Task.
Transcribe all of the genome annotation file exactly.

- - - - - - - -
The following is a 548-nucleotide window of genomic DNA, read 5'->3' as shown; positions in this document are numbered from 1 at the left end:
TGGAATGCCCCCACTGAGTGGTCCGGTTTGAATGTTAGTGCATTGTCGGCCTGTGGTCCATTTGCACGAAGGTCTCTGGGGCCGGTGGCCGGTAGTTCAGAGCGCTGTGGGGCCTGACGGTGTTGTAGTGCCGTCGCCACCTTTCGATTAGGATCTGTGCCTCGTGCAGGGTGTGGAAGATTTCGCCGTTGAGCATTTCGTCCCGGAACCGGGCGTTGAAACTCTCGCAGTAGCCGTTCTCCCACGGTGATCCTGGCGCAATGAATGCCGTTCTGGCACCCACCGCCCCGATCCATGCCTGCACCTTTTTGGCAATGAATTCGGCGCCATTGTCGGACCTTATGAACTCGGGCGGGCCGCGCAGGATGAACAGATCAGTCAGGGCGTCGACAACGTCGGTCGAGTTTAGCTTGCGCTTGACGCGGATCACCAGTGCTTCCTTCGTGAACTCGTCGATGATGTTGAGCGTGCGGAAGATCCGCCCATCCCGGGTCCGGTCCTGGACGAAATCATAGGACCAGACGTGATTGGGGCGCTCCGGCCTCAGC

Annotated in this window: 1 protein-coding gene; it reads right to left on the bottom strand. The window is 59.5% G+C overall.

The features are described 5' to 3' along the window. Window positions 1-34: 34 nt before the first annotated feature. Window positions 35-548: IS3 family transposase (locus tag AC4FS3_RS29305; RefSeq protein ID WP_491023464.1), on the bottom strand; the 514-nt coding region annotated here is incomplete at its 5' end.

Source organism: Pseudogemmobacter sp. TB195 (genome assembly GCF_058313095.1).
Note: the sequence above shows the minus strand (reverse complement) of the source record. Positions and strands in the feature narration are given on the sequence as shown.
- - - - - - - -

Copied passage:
The following is a 548-nucleotide window of genomic DNA, read 5'->3' as shown; positions in this document are numbered from 1 at the left end:
TGGAATGCCCCCACTGAGTGGTCCGGTTTGAATGTTAGTGCATTGTCGGCCTGTGGTCCATTTGCACGAAGGTCTCTGGGGCCGGTGGCCGGTAGTTCAGAGCGCTGTGGGGCCTGACGGTGTTGTAGTGCCGTCGCCACCTTTCGATTAGGATCTGTGCCTCGTGCAGGGTGTGGAAGATTTCGCCGTTGAGCATTTCGTCCCGGAACCGGGCGTTGAAACTCTCGCAGTAGCCGTTCTCCCACGGTGATCCTGGCGCAATGAATGCCGTTCTGGCACCCACCGCCCCGATCCATGCCTGCACCTTTTTGGCAATGAATTCGGCGCCATTGTCGGACCTTATGAACTCGGGCGGGCCGCGCAGGATGAACAGATCAGTCAGGGCGTCGACAACGTCGGTCGAGTTTAGCTTGCGCTTGACGCGGATCACCAGTGCTTCCTTCGTGAACTCGTCGATGATGTTGAGCGTGCGGAAGATCCGCCCATCCCGGGTCCGGTCCTGGACGAAATCATAGGACCAGACGTGATTGGGGCGCTCCGGCCTCAGC

Annotated in this window: 1 protein-coding gene; it reads right to left on the bottom strand. The window is 59.5% G+C overall.

The features are described 5' to 3' along the window. Window positions 1-34: 34 nt before the first annotated feature. Window positions 35-548: IS3 family transposase (locus tag AC4FS3_RS29305; RefSeq protein ID WP_491023464.1), on the bottom strand; the 514-nt coding region annotated here is incomplete at its 5' end.

Source organism: Pseudogemmobacter sp. TB195 (genome assembly GCF_058313095.1).
Note: the sequence above shows the minus strand (reverse complement) of the source record. Positions and strands in the feature narration are given on the sequence as shown.